US needs to learn lessons of past military interventions

US FORCES appear poised to lead an operation to remove the military regime in Haiti. But experts fear that a US attack could lead to a fiasco and possibly to unacceptable casualties if the US has failed to assimilate fully the lessons of Grenada, Panama and Somalia.

Major-General Julian Thompson, who commanded 3rd Commando Brigade in the 1982 Falklands war, said yesterday: 'I hope they've learned the lessons this time. They have to get the command and control right. It needs to be an all-amphibious operation instead of the free-for all party that Grenada was.'

Two Pentagon studies into Somalia have still not been released because they are 'politically embarrassing', according to officials familiar with their contents. They stressed the need to build public support in the US before intervening, to ensure that political and military goals are consistent, to define a realistic objective, and to pull out as soon as it is achieved.

US sources yesterday suggested, however, that the operation could take account of these lessons. They described the main 1,800-strong landing force - on board two amphibious assault ships, the USS Nashville and the USS Wasp - as a 'special purpose air-ground task force'.

It is believed that US Special Forces - so-called Sea-Air-Land Assault Teams, or SEALs - are already ashore, ready to liaise with local resistance groups and to guide landing forces.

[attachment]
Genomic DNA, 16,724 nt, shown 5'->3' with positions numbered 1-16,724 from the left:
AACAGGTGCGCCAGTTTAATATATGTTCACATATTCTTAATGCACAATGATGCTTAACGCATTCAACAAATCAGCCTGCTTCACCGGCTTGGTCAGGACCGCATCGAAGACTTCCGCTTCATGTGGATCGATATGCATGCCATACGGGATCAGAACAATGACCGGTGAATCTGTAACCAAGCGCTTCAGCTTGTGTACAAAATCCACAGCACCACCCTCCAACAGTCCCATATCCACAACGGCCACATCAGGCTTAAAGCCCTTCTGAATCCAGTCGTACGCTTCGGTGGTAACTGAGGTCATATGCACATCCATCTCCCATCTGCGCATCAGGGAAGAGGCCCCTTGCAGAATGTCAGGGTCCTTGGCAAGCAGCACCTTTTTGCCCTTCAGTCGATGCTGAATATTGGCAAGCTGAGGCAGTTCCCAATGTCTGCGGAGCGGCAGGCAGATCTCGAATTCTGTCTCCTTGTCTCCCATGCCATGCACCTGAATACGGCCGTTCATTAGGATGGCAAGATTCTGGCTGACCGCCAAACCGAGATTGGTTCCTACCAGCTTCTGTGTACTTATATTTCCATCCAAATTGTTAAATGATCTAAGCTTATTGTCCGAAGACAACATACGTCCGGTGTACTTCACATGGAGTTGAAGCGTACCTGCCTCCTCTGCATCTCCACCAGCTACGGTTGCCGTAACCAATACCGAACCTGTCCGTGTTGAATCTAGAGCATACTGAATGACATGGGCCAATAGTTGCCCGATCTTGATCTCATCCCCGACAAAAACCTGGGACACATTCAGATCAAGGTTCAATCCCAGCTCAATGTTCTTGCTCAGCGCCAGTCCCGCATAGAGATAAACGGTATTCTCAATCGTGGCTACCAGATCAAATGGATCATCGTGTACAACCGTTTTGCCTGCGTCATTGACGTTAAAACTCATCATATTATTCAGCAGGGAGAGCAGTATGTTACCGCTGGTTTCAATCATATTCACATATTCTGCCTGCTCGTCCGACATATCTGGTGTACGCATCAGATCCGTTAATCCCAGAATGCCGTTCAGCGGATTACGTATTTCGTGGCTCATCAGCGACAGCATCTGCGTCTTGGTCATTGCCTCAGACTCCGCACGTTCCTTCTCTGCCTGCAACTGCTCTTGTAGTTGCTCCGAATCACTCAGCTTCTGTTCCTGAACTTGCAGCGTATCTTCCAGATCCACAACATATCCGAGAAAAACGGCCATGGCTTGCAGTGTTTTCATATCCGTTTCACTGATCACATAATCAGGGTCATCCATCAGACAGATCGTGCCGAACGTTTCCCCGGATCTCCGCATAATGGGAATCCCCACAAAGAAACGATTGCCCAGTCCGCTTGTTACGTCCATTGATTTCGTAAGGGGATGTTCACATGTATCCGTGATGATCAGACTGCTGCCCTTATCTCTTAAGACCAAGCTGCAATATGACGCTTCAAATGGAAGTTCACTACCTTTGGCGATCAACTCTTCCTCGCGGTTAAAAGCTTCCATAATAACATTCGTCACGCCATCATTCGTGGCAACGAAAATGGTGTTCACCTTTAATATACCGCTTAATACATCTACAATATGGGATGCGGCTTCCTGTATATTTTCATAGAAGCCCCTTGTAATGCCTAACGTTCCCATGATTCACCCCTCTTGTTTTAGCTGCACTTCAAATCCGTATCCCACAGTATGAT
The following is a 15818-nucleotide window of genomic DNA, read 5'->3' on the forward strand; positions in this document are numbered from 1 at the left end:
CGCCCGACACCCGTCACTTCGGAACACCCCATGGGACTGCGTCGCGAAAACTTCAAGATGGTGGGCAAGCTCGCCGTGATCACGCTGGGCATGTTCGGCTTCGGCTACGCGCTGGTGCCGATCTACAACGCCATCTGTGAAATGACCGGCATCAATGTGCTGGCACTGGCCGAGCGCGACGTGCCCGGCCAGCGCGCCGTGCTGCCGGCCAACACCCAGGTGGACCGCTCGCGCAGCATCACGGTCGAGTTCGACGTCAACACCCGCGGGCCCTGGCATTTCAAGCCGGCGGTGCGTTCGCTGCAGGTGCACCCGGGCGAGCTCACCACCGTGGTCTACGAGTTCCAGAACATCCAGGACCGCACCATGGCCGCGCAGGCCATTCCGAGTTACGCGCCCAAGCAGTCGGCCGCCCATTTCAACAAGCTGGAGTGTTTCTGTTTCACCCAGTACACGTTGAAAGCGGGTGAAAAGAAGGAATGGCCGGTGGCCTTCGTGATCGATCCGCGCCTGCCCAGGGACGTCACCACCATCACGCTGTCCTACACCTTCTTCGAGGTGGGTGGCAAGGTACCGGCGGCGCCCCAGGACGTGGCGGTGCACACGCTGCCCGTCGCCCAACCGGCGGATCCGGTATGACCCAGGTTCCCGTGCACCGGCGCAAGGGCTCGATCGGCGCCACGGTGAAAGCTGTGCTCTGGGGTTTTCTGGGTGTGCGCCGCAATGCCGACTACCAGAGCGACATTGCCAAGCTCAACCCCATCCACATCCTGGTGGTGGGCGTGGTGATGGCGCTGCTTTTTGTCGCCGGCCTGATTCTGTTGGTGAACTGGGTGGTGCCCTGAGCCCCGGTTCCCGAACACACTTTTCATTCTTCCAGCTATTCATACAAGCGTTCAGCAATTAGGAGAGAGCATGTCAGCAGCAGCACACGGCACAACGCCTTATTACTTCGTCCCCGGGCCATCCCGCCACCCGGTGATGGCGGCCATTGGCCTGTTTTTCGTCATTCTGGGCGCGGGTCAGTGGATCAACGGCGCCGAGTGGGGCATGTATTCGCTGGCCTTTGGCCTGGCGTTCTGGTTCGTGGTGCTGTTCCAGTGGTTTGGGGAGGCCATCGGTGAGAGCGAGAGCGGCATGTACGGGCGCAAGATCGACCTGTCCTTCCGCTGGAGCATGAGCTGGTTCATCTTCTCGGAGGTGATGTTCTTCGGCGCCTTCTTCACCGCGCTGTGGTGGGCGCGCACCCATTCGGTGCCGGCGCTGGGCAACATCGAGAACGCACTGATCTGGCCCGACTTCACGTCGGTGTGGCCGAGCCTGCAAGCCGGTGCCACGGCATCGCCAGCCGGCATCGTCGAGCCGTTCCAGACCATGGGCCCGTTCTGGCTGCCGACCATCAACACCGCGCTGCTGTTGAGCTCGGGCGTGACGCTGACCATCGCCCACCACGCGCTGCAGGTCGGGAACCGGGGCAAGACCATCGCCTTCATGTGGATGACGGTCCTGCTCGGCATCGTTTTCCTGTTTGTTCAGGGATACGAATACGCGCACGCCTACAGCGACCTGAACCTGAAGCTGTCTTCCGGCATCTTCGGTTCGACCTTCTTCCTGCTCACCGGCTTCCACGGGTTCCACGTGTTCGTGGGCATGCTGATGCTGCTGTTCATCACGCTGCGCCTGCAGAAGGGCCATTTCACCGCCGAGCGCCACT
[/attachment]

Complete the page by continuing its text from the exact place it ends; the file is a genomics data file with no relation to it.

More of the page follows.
In response to speculation that the Army's 82nd Airborne Division, based at Fort Bragg, North Carolina, was likely to participate, the Pentagon said yesterday the only army units likely to be involved were elements of the 10th Mountain Division, based at Fort Drum, New York and of the XVIII Airborne Corps (of which the 82nd is a component). General Thompson said this could mean they were subordinated to the Marine command structure.

The US lost 19 personnel in the invasion and subsequent occupation of Grenada in October 1983, and 23 in Panama in December 1989. Intervention in Somalia, which began in December 1992 and will end next week, has cost 44 US lives.

Twenty US ships carrying an estimated 20,000 personnel are cruising off Haiti at the moment, with the carrier USS America approaching from Norfolk, Virginia.

The US will play the main part in any initial assault in accordance with UN Resolution 940, which authorises members to use 'all necessary means to facilitate the departure of the military regime from Haiti and to maintain and establish a secure and stable environment'.

But following the lessons of Somalia, they are unlikely to want to stay, and the subsequent pacification of the territory could be left to troops of the Caribbean command - which British experts who are adept at peace-keeping operations are training at Camp Santiago in Puerto Rico.

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